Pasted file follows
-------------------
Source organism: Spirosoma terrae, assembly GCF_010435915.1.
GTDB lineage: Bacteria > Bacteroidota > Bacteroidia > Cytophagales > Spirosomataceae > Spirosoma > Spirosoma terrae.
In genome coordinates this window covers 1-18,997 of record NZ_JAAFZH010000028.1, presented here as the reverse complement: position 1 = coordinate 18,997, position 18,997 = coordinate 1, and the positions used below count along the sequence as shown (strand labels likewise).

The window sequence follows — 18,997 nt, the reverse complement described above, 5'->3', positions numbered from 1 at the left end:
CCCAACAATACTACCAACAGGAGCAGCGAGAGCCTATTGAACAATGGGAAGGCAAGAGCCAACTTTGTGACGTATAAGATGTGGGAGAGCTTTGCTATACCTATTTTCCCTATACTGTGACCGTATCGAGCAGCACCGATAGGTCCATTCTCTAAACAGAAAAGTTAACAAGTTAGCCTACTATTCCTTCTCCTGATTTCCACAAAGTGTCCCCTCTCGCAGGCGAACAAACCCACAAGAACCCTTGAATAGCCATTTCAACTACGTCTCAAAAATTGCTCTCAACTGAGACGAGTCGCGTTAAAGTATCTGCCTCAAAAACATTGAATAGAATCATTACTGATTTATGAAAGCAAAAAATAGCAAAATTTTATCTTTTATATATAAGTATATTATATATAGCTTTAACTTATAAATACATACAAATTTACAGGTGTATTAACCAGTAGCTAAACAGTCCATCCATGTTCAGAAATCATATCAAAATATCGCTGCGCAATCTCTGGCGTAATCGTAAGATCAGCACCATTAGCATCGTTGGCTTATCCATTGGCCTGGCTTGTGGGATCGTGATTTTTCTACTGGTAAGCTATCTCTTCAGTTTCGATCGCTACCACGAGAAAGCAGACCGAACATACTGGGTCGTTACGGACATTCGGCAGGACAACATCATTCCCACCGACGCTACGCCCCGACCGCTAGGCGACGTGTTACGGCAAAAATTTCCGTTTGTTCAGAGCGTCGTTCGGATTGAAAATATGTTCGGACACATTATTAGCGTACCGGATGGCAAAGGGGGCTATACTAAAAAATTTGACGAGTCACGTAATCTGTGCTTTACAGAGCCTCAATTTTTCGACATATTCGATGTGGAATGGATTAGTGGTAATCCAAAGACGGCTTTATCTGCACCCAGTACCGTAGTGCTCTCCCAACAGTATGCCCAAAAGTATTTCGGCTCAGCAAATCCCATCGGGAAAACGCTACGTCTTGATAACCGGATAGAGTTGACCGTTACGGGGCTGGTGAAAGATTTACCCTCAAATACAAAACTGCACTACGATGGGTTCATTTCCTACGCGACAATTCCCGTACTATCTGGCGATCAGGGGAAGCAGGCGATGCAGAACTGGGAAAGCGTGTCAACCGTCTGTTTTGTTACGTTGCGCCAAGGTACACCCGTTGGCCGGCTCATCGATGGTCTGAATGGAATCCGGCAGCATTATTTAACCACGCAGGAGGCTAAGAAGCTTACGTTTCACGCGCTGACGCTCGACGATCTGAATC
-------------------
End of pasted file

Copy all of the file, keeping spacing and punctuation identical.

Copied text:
Source organism: Spirosoma terrae, assembly GCF_010435915.1.
GTDB lineage: Bacteria > Bacteroidota > Bacteroidia > Cytophagales > Spirosomataceae > Spirosoma > Spirosoma terrae.
In genome coordinates this window covers 1-18,997 of record NZ_JAAFZH010000028.1, presented here as the reverse complement: position 1 = coordinate 18,997, position 18,997 = coordinate 1, and the positions used below count along the sequence as shown (strand labels likewise).

The window sequence follows — 18,997 nt, the reverse complement described above, 5'->3', positions numbered from 1 at the left end:
CCCAACAATACTACCAACAGGAGCAGCGAGAGCCTATTGAACAATGGGAAGGCAAGAGCCAACTTTGTGACGTATAAGATGTGGGAGAGCTTTGCTATACCTATTTTCCCTATACTGTGACCGTATCGAGCAGCACCGATAGGTCCATTCTCTAAACAGAAAAGTTAACAAGTTAGCCTACTATTCCTTCTCCTGATTTCCACAAAGTGTCCCCTCTCGCAGGCGAACAAACCCACAAGAACCCTTGAATAGCCATTTCAACTACGTCTCAAAAATTGCTCTCAACTGAGACGAGTCGCGTTAAAGTATCTGCCTCAAAAACATTGAATAGAATCATTACTGATTTATGAAAGCAAAAAATAGCAAAATTTTATCTTTTATATATAAGTATATTATATATAGCTTTAACTTATAAATACATACAAATTTACAGGTGTATTAACCAGTAGCTAAACAGTCCATCCATGTTCAGAAATCATATCAAAATATCGCTGCGCAATCTCTGGCGTAATCGTAAGATCAGCACCATTAGCATCGTTGGCTTATCCATTGGCCTGGCTTGTGGGATCGTGATTTTTCTACTGGTAAGCTATCTCTTCAGTTTCGATCGCTACCACGAGAAAGCAGACCGAACATACTGGGTCGTTACGGACATTCGGCAGGACAACATCATTCCCACCGACGCTACGCCCCGACCGCTAGGCGACGTGTTACGGCAAAAATTTCCGTTTGTTCAGAGCGTCGTTCGGATTGAAAATATGTTCGGACACATTATTAGCGTACCGGATGGCAAAGGGGGCTATACTAAAAAATTTGACGAGTCACGTAATCTGTGCTTTACAGAGCCTCAATTTTTCGACATATTCGATGTGGAATGGATTAGTGGTAATCCAAAGACGGCTTTATCTGCACCCAGTACCGTAGTGCTCTCCCAACAGTATGCCCAAAAGTATTTCGGCTCAGCAAATCCCATCGGGAAAACGCTACGTCTTGATAACCGGATAGAGTTGACCGTTACGGGGCTGGTGAAAGATTTACCCTCAAATACAAAACTGCACTACGATGGGTTCATTTCCTACGCGACAATTCCCGTACTATCTGGCGATCAGGGGAAGCAGGCGATGCAGAACTGGGAAAGCGTGTCAACCGTCTGTTTTGTTACGTTGCGCCAAGGTACACCCGTTGGCCGGCTCATCGATGGTCTGAATGGAATCCGGCAGCATTATTTAACCACGCAGGAGGCTAAGAAGCTTACGTTTCACGCGCTGACGCTCGACGATCTGAATC